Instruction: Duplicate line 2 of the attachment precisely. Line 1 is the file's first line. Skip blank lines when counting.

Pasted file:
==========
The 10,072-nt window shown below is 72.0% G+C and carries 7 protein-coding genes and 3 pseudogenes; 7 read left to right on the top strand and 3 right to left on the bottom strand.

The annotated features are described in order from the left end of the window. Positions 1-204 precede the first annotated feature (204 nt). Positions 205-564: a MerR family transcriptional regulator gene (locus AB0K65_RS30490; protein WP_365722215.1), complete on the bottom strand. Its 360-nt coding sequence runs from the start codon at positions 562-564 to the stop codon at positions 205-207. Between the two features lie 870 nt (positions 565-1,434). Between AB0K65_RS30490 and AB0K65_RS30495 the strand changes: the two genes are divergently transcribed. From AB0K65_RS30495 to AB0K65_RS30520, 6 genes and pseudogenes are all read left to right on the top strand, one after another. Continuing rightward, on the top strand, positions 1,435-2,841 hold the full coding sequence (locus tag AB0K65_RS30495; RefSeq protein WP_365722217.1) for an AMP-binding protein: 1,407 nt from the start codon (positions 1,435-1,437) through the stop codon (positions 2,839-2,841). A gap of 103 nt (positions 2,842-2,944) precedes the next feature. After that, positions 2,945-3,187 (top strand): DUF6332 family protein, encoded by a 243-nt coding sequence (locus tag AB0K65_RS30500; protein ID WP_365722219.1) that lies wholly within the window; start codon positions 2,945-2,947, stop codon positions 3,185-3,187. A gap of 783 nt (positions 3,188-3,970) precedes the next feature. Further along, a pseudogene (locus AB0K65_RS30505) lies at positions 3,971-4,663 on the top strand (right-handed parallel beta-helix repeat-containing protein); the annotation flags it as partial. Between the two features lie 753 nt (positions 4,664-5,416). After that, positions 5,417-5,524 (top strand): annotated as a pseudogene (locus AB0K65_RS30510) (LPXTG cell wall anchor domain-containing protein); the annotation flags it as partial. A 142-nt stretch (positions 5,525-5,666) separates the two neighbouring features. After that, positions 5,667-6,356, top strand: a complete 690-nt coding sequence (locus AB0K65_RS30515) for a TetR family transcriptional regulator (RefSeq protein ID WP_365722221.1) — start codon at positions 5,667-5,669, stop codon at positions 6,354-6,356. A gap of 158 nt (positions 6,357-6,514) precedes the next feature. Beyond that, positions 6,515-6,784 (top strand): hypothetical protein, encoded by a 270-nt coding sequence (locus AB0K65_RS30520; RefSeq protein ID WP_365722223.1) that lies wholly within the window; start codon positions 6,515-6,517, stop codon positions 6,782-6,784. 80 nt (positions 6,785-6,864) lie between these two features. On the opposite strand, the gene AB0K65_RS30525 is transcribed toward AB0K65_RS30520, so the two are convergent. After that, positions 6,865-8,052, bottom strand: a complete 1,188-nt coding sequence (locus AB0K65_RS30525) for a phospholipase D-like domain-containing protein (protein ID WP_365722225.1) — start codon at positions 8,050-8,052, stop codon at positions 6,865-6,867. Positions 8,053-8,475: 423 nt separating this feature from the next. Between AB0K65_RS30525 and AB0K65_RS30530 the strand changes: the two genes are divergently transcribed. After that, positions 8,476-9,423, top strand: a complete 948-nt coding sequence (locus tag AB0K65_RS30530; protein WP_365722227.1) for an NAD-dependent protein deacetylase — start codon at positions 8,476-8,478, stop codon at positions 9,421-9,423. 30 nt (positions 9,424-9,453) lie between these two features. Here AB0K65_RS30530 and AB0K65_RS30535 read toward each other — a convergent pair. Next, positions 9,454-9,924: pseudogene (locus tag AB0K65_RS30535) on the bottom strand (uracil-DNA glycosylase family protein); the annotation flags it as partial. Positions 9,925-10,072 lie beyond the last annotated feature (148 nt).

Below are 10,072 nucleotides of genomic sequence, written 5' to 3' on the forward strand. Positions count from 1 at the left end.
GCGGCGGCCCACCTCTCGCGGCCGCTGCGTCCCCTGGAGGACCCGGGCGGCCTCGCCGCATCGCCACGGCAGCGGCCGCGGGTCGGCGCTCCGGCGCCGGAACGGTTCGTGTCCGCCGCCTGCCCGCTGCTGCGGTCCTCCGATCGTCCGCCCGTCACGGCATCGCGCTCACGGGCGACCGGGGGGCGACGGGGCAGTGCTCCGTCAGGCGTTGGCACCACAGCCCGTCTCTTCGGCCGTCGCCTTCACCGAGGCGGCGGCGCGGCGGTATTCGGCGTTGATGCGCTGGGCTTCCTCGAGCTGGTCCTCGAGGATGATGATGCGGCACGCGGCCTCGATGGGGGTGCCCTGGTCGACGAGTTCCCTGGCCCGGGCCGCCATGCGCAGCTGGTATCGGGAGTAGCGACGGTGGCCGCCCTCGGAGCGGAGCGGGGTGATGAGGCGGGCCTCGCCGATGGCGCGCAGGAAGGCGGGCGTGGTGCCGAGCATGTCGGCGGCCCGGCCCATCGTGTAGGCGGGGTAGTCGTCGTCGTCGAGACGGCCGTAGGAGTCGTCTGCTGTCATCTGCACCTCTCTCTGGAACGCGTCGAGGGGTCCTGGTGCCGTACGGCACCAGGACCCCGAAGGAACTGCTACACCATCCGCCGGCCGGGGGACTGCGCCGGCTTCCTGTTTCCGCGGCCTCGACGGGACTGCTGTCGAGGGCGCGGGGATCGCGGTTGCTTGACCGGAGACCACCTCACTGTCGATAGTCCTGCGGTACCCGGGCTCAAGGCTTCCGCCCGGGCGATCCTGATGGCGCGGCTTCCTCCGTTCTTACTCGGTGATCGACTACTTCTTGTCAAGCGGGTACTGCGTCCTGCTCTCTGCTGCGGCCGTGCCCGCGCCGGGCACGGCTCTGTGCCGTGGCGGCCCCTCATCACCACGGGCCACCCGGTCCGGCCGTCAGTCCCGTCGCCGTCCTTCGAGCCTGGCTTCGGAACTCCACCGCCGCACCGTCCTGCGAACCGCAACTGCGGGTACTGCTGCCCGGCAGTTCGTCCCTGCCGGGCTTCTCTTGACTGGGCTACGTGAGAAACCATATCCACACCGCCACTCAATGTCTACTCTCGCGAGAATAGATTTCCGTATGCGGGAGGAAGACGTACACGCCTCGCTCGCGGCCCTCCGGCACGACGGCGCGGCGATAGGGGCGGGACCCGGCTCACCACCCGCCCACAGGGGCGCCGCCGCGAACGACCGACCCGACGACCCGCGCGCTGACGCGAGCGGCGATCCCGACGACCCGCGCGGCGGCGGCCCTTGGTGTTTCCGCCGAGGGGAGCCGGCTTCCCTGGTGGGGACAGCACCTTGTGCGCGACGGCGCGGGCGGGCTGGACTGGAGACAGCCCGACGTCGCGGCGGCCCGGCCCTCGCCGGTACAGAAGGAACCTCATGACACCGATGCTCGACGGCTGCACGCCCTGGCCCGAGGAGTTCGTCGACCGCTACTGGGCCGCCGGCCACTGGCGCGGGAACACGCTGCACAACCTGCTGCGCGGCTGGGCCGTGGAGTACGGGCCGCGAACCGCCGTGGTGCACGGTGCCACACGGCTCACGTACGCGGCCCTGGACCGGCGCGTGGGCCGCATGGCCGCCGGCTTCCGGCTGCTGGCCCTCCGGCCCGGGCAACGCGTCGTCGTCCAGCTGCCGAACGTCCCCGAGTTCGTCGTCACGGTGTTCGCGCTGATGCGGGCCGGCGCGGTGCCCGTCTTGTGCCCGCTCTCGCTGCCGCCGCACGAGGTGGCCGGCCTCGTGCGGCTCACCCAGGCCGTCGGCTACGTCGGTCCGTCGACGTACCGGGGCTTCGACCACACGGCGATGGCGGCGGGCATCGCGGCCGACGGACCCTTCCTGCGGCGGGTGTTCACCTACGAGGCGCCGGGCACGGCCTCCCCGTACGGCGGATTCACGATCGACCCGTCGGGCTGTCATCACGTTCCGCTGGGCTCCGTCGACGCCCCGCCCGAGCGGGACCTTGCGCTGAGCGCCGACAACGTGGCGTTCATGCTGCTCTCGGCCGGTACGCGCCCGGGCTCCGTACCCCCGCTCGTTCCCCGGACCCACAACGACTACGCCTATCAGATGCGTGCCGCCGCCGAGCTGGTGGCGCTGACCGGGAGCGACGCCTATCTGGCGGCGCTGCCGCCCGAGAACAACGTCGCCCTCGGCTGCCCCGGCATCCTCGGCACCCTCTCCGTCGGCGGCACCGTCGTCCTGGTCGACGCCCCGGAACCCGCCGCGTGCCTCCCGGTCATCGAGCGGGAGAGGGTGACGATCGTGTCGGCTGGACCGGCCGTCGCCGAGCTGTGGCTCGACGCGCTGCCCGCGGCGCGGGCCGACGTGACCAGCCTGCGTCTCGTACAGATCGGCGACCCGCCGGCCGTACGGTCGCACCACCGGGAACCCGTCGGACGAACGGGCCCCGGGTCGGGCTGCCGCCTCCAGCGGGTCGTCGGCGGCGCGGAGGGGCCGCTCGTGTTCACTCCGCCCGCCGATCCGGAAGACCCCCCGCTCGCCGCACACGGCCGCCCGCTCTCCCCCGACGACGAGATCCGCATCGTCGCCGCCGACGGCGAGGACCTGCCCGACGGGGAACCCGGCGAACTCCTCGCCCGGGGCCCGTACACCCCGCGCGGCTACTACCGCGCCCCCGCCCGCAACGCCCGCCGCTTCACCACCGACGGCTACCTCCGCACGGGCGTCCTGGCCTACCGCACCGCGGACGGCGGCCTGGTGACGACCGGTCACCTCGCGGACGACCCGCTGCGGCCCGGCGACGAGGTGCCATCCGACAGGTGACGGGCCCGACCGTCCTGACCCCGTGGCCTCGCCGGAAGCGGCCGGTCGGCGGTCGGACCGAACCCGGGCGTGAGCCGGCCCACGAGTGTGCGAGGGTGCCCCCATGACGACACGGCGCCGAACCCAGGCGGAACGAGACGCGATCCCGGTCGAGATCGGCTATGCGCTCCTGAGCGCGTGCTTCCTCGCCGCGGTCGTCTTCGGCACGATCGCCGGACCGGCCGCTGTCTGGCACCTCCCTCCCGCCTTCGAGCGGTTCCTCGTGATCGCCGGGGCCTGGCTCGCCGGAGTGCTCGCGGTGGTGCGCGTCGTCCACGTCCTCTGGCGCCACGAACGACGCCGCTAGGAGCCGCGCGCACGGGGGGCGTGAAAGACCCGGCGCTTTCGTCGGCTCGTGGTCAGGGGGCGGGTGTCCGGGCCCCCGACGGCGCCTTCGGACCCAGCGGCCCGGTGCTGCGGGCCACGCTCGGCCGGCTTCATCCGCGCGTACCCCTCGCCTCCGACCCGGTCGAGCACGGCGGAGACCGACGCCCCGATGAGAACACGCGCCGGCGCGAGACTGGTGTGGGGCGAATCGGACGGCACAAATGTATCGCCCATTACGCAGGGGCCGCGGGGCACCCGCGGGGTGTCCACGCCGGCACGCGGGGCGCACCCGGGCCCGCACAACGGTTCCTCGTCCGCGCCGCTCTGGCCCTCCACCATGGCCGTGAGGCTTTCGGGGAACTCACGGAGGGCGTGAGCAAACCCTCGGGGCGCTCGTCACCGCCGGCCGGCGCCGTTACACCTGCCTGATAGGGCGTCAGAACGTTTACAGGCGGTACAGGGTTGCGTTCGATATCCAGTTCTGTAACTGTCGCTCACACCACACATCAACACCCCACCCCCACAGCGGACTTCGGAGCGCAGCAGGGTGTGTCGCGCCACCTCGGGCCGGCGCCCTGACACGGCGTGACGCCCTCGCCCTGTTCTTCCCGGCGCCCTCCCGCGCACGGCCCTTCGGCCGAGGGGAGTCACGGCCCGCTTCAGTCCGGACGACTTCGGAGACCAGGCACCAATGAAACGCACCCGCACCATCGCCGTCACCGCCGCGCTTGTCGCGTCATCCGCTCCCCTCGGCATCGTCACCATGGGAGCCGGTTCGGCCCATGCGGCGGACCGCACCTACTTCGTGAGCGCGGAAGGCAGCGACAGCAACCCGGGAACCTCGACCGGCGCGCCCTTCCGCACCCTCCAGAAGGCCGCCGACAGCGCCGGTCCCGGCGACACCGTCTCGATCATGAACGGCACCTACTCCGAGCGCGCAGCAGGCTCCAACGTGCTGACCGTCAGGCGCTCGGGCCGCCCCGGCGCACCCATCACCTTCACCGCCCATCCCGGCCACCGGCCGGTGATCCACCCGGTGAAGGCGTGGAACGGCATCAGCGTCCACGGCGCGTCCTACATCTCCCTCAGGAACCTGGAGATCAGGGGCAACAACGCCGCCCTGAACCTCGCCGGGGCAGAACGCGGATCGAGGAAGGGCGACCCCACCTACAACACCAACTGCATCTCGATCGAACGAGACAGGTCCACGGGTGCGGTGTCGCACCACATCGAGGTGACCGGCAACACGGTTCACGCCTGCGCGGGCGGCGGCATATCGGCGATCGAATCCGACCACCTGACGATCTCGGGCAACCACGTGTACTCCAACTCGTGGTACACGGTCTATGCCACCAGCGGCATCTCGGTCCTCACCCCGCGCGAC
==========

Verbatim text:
The annotated features are described in order from the left end of the window. Positions 1-204 precede the first annotated feature (204 nt). Positions 205-564: a MerR family transcriptional regulator gene (locus AB0K65_RS30490; protein WP_365722215.1), complete on the bottom strand. Its 360-nt coding sequence runs from the start codon at positions 562-564 to the stop codon at positions 205-207. Between the two features lie 870 nt (positions 565-1,434). Between AB0K65_RS30490 and AB0K65_RS30495 the strand changes: the two genes are divergently transcribed. From AB0K65_RS30495 to AB0K65_RS30520, 6 genes and pseudogenes are all read left to right on the top strand, one after another. Continuing rightward, on the top strand, positions 1,435-2,841 hold the full coding sequence (locus tag AB0K65_RS30495; RefSeq protein WP_365722217.1) for an AMP-binding protein: 1,407 nt from the start codon (positions 1,435-1,437) through the stop codon (positions 2,839-2,841). A gap of 103 nt (positions 2,842-2,944) precedes the next feature. After that, positions 2,945-3,187 (top strand): DUF6332 family protein, encoded by a 243-nt coding sequence (locus tag AB0K65_RS30500; protein ID WP_365722219.1) that lies wholly within the window; start codon positions 2,945-2,947, stop codon positions 3,185-3,187. A gap of 783 nt (positions 3,188-3,970) precedes the next feature. Further along, a pseudogene (locus AB0K65_RS30505) lies at positions 3,971-4,663 on the top strand (right-handed parallel beta-helix repeat-containing protein); the annotation flags it as partial. Between the two features lie 753 nt (positions 4,664-5,416). After that, positions 5,417-5,524 (top strand): annotated as a pseudogene (locus AB0K65_RS30510) (LPXTG cell wall anchor domain-containing protein); the annotation flags it as partial. A 142-nt stretch (positions 5,525-5,666) separates the two neighbouring features. After that, positions 5,667-6,356, top strand: a complete 690-nt coding sequence (locus AB0K65_RS30515) for a TetR family transcriptional regulator (RefSeq protein ID WP_365722221.1) — start codon at positions 5,667-5,669, stop codon at positions 6,354-6,356. A gap of 158 nt (positions 6,357-6,514) precedes the next feature. Beyond that, positions 6,515-6,784 (top strand): hypothetical protein, encoded by a 270-nt coding sequence (locus AB0K65_RS30520; RefSeq protein ID WP_365722223.1) that lies wholly within the window; start codon positions 6,515-6,517, stop codon positions 6,782-6,784. 80 nt (positions 6,785-6,864) lie between these two features. On the opposite strand, the gene AB0K65_RS30525 is transcribed toward AB0K65_RS30520, so the two are convergent. After that, positions 6,865-8,052, bottom strand: a complete 1,188-nt coding sequence (locus AB0K65_RS30525) for a phospholipase D-like domain-containing protein (protein ID WP_365722225.1) — start codon at positions 8,050-8,052, stop codon at positions 6,865-6,867. Positions 8,053-8,475: 423 nt separating this feature from the next. Between AB0K65_RS30525 and AB0K65_RS30530 the strand changes: the two genes are divergently transcribed. After that, positions 8,476-9,423, top strand: a complete 948-nt coding sequence (locus tag AB0K65_RS30530; protein WP_365722227.1) for an NAD-dependent protein deacetylase — start codon at positions 8,476-8,478, stop codon at positions 9,421-9,423. 30 nt (positions 9,424-9,453) lie between these two features. Here AB0K65_RS30530 and AB0K65_RS30535 read toward each other — a convergent pair. Next, positions 9,454-9,924: pseudogene (locus tag AB0K65_RS30535) on the bottom strand (uracil-DNA glycosylase family protein); the annotation flags it as partial. Positions 9,925-10,072 lie beyond the last annotated feature (148 nt).